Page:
Good nutrition is important for everyone, but for people in recovery from a drug or alcohol addiction, it is crucial. Addiction takes a huge toll on a person. It harms the body and brain. To function correctly, the brain and body need a healthy, balanced diet.
How Does Active Addiction Affect Nutrition?
When an individual is in active addiction, their entire focus is on finding, getting, and using
their substance of choice. It is highly unlikely they are thinking about eating a healthy diet or eating at all. Each substance has its specific health effects; for example, opiates can cause anorexia, a decrease in food consumption, and reduced gastrointestinal motility, resulting in malnutrition and an increased risk of the individual getting infections. But all substances impact the body’s ability to get proper nutrients.
Several food-related behaviors common in people with substance use disorders are:
- Eating poorly or not eating enough: Often people with substance use disorders spend all or most of their money on drugs or alcohol. If they have money left, they usually choose foods that are inexpensive and unhealthy.
- Not eating for unusually long periods: It is common for people addicted to drugs or alcohol to go for periods without eating. Some substances like opioids or alcohol can make an individual forget to eat. Other substances, such as cocaine and methamphetamine, greatly reduce or take away a person’s appetite.
- Binge eating: Sometimes, when a person is coming down from a high or is intoxicated, they get extremely hungry. Trying to satisfy their insatiable appetite, they will binge eat and continue eating after they are full.
- Diarrhea and vomiting: These behaviors are common in people with drug or alcohol addiction and increase the loss of nutrients.
Each of these food-related destructive behaviors affects the body’s ability to get the nutrients it requires.
A Balanced Diet
Good nutrition is a key aspect of repairing the harm to the body and brain caused by drug or alcohol use. To function normally, the brain and body need the nutrients in food. Food breaks down into glucose throughout the day, fueling the body. The glucose is released into the bloodstream and is either used as energy or stored for later. To thrive, the body needs a variety of foods. A nutritious, balanced diet provides the body with the essential nutrients it needs: protein, carbohydrates, fats, fatty acids, minerals, vitamins, and water. Good nutrition means maintaining a balanced diet as part of a healthy lifestyle in recovery.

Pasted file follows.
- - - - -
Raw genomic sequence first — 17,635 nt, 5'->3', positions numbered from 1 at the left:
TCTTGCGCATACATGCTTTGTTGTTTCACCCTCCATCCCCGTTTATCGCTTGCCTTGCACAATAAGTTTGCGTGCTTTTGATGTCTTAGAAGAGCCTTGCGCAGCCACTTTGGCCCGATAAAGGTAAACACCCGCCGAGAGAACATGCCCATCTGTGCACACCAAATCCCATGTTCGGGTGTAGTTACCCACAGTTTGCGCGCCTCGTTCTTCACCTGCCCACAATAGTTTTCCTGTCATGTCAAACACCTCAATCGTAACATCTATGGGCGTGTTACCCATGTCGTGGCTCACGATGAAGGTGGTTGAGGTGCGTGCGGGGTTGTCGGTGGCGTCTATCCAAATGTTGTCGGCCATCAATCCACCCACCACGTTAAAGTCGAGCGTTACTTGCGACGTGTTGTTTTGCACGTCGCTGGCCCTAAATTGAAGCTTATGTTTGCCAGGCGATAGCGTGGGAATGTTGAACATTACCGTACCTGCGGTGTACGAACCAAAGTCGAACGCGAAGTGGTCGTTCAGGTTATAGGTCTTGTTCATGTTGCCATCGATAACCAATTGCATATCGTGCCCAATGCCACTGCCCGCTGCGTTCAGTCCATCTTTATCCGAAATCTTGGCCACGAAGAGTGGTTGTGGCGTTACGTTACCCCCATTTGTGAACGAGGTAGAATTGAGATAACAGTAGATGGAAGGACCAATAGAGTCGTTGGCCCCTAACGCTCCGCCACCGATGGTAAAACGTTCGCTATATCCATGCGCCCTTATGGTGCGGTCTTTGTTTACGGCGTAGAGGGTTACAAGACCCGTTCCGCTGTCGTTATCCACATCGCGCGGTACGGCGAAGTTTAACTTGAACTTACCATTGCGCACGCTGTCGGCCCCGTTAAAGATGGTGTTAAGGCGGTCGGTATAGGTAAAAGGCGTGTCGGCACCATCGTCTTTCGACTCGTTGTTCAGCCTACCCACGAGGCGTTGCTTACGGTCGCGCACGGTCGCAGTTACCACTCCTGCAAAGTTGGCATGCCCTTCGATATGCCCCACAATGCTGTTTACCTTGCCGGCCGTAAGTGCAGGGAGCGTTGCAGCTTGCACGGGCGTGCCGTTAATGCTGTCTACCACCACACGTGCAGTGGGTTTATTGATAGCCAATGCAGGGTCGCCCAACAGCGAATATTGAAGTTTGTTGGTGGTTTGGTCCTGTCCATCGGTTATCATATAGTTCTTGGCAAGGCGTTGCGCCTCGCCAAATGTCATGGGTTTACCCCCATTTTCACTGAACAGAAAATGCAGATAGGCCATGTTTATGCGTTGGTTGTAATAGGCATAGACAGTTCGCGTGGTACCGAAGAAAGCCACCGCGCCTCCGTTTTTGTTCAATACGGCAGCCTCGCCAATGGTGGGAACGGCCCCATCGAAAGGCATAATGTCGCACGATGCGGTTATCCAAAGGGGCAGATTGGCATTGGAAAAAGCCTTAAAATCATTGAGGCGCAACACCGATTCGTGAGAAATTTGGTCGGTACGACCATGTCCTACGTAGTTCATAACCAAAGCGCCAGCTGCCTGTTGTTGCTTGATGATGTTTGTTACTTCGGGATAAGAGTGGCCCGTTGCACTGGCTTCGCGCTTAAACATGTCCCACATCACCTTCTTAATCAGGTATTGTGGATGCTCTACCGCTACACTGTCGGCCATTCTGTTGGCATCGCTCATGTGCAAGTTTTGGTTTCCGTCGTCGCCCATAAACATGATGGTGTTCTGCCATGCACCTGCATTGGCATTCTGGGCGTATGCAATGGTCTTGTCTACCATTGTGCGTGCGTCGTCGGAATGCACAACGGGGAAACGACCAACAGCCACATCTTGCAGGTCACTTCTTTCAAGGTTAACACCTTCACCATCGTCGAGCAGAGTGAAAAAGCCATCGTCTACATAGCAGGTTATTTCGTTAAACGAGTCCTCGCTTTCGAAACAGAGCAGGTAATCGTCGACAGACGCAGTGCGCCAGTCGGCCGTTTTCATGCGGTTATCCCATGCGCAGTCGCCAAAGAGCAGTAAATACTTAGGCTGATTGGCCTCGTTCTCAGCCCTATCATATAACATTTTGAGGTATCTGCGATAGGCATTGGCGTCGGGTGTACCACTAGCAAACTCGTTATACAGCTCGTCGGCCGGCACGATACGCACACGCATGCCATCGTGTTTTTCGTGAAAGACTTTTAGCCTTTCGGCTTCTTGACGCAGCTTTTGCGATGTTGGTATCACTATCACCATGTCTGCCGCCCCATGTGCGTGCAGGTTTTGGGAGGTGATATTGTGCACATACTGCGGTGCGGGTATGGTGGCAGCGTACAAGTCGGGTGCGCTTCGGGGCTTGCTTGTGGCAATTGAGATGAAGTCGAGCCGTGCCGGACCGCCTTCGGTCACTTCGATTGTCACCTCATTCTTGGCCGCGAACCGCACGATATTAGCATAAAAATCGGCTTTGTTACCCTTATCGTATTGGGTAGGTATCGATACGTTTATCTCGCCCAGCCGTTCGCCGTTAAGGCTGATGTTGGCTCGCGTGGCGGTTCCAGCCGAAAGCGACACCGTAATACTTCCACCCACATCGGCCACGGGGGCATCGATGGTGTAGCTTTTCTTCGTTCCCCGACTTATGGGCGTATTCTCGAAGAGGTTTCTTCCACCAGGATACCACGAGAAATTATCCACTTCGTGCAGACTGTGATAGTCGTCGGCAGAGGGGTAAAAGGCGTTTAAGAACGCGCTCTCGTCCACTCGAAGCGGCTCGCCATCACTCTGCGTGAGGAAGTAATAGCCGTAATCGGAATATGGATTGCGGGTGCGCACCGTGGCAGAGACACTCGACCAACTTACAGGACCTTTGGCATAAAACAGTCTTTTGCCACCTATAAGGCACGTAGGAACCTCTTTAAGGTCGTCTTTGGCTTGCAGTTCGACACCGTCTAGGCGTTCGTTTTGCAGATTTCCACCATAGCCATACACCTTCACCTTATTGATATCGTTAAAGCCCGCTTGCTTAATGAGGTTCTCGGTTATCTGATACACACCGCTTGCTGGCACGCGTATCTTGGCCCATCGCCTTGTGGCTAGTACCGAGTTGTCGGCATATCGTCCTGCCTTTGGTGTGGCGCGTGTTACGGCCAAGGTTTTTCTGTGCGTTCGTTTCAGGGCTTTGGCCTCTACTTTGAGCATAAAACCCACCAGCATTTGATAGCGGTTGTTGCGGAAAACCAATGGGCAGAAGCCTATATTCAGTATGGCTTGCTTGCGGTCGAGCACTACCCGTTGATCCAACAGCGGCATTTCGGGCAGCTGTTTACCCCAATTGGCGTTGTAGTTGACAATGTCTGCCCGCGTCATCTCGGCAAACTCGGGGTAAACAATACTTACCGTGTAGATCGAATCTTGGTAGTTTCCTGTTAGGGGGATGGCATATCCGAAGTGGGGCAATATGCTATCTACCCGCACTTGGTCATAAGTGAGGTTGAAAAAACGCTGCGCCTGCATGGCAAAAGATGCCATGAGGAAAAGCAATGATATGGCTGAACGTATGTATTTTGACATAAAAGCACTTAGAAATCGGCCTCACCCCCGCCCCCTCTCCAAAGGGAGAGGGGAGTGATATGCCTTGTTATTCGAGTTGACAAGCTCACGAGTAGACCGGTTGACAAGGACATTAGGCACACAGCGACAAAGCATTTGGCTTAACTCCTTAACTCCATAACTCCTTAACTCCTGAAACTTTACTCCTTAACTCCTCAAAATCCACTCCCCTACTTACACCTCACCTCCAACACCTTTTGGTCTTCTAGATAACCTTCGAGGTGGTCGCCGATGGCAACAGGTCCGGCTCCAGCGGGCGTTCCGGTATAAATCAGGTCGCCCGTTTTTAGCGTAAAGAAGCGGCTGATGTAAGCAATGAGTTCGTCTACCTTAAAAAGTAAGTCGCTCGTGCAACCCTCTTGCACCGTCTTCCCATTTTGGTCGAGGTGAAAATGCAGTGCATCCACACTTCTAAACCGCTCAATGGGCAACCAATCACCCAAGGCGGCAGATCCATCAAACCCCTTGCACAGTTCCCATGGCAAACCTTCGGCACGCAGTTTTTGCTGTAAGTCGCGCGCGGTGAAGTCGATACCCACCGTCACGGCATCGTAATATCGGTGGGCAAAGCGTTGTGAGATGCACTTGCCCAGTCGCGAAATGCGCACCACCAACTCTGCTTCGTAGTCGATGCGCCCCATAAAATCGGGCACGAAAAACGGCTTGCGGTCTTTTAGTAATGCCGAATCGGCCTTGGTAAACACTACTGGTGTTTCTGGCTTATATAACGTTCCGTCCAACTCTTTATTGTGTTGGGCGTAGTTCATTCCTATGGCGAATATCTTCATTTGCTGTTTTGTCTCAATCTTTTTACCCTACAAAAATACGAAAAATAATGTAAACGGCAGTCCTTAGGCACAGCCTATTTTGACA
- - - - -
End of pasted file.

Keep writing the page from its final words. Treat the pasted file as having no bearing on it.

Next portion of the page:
The Benefits of a Healthy Diet in Addiction Recovery
A powerful tool in addiction recovery, a balanced diet provides many benefits. Several effects individuals begin to feel as their body heals include:
- Increased energy
- Improved mood
- Better memory and cognitive functions
- Reduced stress and anxiety
- Restful, deeper sleep
- A more positive and balanced state of mental health
People will also have a strengthened immune system and a reduced risk of diseases and chronic illnesses. Their organ function and digestion will improve.
Good Nutrition Supports Brain Health
The nutrients that help the brain in addiction recovery are the same ones that help the body. Complex carbohydrates, water, fatty acids, and vitamins A, B, C, D, E, and K are all essential for healthy brain function. With proper nutrition, neuroplasticity fosters better brain health. Neuroplasticity is the brain’s ability to change by forming and reorganizing neural connections. Improved brain function allows a person in recovery to learn and retain the coping skills they need to safeguard their sobriety.
Balanced Nutrition Helps Reduce the Risk of Relapse
By improving mood and health, balanced nutrition helps people in addiction recovery feel better, reducing their risk of relapse. MedlinePlus provides seven tips for following a healthy diet in recovery.
- Eat nutritious meals at regular set times. Enjoy healthy snacks.
- For most people, appetites return during recovery, and they may overeat. Eating foods low in fat and avoiding foods with low-nutrition and high-calorie counts, such as sweets, is best.
- Taking vitamin and mineral supplements, including vitamin A, vitamin B-complex, vitamin C, and zinc, during addiction recovery may be helpful. Only take vitamin and mineral supplements if recommended by your healthcare provider.
- Avoid dehydration by having enough fluids during and between meals.
- Make sure to get enough rest.
- Exercise or get physical activity regularly.
- Practice good self-care.
Are You or a Loved One Struggling with Addiction?
Addiction is a chronic brain disease that can affect anyone. If you or someone you care about struggles with an addiction to drugs or alcohol, we can help. Our team of caring professionals at Anabranch Recovery Center in Terre Haute, IN, can help put you on the path to recovery. We offer a range of programs to meet your specific needs, including detox, residential treatment, and a family program. Take the first step toward sobriety. Contact us today.